Street skateboarding

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A flip over a bin at a spot in NYC.

Street skateboarding is a skateboarding discipline which focuses on flat land tricks, grinds, slides and aerials within urban environments and public spaces. Street skateboarders meet, skate and hang out, in and around urban areas referred to as "spots", which are commonly streets, plazas or industrial areas. To add variety and complexity to street skateboarding; obstacles such as handrails, stairs, walls, flower beds, bins, park benches, picnic tables and other street furniture[1] may be traversed as part of a single trick or a series of consecutive tricks called a line.

Clever and artistic uses of video and printed media have propelled Street Skateboarding to become the most widely accepted and participated form of Skateboarding in the modern world.


An early pioneer of street skateboarding was Rodney Mullen, who dominated freestyle skateboarding competitions in the 1980s, and whose invention of the flatground ollie in 1982 opened up streets as a surface for skateboarding tricks, rather than requiring a vertical surface.

At the tail end of the 1980's and around the beginning of the 90's; street skateboarding evolved as a new approach to Skateboarding from elements taken from the other existing Skateboarding disciplines.[2] Instead of drained swimming pools and riding purpose-built skateparks, Skateboarders began to utilise urban areas and public spaces. A new style of skateboard deck (which had a kicktail at each end) became popular. Professional skateboarding became hyper commercialised and Skate Shops specialising in the retail of professional grade skateboarding equipment appeared in many cities across the world. Skate Shops in turn helped support a culture of Street Skateboarding by offering Skateboarders a refuge where they could check out and buy copies of the latest Skate Videos (VHS video tapes and then later DVDs), one of the few popular monthly magazine publications or other skateboard products.

The movement through urban areas evolved to where Skateboarders began riding within them exclusively; honing their skills by skating improvised courses made up of existing urban features.[3] As a result; street skaters observe architecture as part of a natural pursuit within a Metropolis to find new places and obstacles to skate.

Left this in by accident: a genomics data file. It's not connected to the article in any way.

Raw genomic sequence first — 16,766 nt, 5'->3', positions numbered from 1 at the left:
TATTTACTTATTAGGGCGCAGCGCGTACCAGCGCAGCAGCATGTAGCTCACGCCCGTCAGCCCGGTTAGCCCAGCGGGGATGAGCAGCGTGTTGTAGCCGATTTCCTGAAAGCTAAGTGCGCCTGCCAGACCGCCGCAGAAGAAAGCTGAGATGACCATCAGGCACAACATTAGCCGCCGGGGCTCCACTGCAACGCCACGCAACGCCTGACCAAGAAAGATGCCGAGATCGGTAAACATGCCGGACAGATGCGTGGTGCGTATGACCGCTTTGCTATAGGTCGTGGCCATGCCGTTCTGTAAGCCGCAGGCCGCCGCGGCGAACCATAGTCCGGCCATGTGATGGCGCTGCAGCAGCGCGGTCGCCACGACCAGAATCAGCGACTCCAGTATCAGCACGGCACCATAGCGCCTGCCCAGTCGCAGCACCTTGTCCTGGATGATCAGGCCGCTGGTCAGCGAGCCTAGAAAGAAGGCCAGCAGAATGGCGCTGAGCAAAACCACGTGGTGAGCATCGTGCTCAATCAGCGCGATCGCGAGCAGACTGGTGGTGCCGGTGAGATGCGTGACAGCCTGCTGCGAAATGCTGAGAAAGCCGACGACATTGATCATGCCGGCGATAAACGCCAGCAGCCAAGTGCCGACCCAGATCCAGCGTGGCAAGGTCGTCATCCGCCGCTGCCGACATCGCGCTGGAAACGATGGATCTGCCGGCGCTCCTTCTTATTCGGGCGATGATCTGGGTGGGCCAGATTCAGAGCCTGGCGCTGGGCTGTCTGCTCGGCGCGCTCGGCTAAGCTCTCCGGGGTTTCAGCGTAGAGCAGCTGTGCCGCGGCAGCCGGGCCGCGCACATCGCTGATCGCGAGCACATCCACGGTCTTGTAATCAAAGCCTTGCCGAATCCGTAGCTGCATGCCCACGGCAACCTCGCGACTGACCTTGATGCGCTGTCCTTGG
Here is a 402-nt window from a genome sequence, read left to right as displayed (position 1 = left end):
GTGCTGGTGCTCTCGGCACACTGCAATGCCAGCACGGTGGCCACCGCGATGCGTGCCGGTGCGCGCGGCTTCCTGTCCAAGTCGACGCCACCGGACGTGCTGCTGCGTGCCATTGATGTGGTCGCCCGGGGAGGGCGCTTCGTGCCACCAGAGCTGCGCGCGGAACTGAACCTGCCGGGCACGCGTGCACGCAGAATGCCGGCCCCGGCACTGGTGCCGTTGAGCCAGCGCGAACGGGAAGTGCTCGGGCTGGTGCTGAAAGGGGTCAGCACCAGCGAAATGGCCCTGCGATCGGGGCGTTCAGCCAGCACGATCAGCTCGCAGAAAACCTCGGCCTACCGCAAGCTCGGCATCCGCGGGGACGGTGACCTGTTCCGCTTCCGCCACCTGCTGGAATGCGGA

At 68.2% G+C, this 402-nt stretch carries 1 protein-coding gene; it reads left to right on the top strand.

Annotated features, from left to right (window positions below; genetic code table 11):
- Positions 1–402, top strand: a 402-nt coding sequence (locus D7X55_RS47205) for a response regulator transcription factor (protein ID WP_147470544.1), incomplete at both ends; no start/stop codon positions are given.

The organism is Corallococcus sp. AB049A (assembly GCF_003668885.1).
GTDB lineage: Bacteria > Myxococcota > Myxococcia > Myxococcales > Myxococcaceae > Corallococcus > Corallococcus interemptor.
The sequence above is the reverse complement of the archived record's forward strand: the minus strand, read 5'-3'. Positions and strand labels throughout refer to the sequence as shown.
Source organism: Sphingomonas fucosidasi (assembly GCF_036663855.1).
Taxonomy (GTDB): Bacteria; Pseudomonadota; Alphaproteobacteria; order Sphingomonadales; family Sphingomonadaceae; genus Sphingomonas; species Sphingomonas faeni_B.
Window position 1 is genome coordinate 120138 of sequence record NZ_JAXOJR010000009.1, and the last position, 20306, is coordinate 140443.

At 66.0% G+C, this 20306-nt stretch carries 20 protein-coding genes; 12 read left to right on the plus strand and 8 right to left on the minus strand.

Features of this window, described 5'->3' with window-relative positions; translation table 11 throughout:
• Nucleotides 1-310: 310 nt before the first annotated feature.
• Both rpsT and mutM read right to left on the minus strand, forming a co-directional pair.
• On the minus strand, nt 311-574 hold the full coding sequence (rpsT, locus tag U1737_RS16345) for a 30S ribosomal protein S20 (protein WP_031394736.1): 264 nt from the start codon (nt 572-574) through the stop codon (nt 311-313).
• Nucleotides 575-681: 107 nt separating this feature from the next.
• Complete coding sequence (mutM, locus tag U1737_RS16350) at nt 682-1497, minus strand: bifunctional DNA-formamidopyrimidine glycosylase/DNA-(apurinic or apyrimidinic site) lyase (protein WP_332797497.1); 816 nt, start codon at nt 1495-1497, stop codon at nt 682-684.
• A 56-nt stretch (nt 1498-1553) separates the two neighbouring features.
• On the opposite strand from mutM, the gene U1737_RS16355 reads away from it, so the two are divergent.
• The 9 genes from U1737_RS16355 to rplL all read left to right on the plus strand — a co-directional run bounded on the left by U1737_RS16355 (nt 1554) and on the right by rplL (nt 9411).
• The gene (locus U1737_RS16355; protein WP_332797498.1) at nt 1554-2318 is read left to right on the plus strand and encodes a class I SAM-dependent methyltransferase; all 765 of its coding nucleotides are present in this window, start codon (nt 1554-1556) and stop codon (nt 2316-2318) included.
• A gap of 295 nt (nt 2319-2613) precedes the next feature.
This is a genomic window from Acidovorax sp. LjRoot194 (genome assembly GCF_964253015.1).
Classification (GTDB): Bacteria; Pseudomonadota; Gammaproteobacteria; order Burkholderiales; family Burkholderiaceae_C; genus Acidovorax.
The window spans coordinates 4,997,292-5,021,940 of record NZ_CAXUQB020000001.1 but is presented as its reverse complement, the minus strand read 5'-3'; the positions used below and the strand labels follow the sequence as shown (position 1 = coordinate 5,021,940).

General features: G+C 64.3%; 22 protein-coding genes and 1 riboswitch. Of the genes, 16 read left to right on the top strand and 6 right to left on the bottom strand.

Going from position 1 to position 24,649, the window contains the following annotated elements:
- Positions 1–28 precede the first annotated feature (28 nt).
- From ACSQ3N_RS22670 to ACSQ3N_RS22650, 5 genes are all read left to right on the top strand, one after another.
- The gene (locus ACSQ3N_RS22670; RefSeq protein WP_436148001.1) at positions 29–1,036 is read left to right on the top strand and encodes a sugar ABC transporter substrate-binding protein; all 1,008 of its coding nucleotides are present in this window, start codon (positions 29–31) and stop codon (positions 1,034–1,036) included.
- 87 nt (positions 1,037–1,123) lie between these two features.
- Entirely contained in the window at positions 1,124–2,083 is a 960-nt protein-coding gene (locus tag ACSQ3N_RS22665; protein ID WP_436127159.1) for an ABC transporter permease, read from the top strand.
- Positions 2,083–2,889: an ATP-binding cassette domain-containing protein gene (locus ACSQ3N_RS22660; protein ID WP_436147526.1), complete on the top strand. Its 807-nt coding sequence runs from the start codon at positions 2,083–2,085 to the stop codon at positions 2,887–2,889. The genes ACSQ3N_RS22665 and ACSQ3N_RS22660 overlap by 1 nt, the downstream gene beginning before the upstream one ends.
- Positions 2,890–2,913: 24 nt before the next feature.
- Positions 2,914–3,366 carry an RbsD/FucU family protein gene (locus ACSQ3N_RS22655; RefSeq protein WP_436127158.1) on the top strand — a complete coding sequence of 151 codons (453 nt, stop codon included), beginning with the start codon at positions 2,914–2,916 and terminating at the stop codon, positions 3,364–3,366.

Competition level street skateboarding events are held within purpose-built skatepark arenas or cordoned off urban areas. Within a street skateboarding competition obstacle course, concrete, plastic or metal reproductions of obstacles naturally found within the urban environment are placed within adequate distance of each other utilising a natural style of positioning within the course. A course is usually complimented by adding transitions which permit greater travelling speed and an increased amount of "Air." Other forms of ramp such as funboxes which are designed with optimal space utilisation in mind are commonly found within a park's layout.

Modern Street Skateboarding competitions employ a format where each participant has two timed attempts or "runs" to attack the course and "shred" (perform a series of tricks as cleanly as possible.) The entrants attempts are then scored by a panel of judges to decide an overall winner. Competition entrants who perform exceptionally well are traditionally vocally congratulated and encouraged by the crowd during and at the end of their run. Spectating Skateboarders commonly show their appreciation for well performed tricks or smooth runs by slapping their skateboard on a hard surface or obstacle in a complimentary, often respectful but mostly audibly enthusiastic way.

A number of major international competitions include a street skateboarding event or component. Some examples:

The plan to run a Skateboarding event at the 2020 Summer Olympics[5] in Japan has caused controversy within Skateboarding[6]. The widely held argument is based upon the ideology of what Skateboarding has evolved into and what Skateboarding means to the people who are responsible for shaping it into what it has become today.

The game of SKATE is a form of competition which requires no street obstacles and simply a perfectly smooth and sufficiently large skating surface for skateboarders to use to take it in turns to attempt to land flat land tricks.

Technical set up[edit]

Street Skateboards are built using individual professional grade component parts which are sold by specialist Skateboard retailers. A part of the revolution of Street Skateboarding was the transition of the Skate industry into the hands of Skateboarders, who would design, manufacture and retail the products themselves. This removed the skate industry from the hands of venture capitalists who had created a monopoly in the 1980s. The industry has since gone full circle, with many grass root companies founded in the 90's now sold to venture capitalist groups and enterprises. However, there are still a number of Skateboarder owned companies manufacturing skateboard products today.

The most common specifications of a modern professional grade skateboard suitable for street competition and practice are as follows:

  • 52mm wide 99A durameter wheels (four in total)
  • A pair of low in height 7.6" wide trucks
  • A 7.75" wide professional grade 7 ply Canadian maple deck
  • 8 bearings